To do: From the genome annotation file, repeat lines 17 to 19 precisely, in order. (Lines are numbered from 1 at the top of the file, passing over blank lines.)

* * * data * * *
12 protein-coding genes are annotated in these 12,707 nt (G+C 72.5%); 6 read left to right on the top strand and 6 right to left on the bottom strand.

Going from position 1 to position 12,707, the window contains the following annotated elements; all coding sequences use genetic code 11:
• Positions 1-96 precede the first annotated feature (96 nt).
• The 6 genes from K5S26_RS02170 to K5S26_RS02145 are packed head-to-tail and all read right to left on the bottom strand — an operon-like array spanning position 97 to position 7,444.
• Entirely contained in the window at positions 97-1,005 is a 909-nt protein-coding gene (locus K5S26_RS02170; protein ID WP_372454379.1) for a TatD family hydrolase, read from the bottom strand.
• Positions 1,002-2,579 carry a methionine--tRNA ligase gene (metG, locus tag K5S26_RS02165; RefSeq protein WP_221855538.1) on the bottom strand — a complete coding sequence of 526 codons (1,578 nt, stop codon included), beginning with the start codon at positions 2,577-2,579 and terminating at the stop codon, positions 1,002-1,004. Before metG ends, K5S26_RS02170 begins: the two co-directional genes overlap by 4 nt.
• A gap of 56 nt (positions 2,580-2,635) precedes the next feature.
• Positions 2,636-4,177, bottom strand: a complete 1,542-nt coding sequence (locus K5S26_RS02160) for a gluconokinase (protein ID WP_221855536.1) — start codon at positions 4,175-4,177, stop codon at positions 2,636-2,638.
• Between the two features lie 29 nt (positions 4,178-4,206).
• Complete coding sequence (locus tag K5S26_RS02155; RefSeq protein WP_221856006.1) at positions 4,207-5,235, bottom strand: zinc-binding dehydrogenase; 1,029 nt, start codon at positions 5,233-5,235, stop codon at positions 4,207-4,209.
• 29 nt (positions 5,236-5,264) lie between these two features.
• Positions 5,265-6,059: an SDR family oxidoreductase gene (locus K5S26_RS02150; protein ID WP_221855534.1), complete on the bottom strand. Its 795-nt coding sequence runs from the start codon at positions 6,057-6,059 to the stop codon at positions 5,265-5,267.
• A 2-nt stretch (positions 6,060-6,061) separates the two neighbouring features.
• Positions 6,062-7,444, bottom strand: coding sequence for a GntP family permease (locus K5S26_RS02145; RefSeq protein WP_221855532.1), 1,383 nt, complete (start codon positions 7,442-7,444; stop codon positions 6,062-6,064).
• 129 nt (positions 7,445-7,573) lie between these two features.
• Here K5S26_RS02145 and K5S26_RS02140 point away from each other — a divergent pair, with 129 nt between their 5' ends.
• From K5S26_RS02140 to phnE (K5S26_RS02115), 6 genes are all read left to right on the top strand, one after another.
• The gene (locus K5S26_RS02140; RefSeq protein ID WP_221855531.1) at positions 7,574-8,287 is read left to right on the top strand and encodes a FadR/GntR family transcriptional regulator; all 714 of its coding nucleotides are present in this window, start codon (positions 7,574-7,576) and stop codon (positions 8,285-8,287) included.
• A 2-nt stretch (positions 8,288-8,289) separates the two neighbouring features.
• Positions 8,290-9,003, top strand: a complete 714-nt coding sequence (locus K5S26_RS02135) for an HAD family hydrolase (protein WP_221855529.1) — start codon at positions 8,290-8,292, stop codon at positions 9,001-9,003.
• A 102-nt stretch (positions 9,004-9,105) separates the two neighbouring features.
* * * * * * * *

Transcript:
• From K5S26_RS02140 to phnE (K5S26_RS02115), 6 genes are all read left to right on the top strand, one after another.
• The gene (locus K5S26_RS02140; RefSeq protein ID WP_221855531.1) at positions 7,574-8,287 is read left to right on the top strand and encodes a FadR/GntR family transcriptional regulator; all 714 of its coding nucleotides are present in this window, start codon (positions 7,574-7,576) and stop codon (positions 8,285-8,287) included.
• A 2-nt stretch (positions 8,288-8,289) separates the two neighbouring features.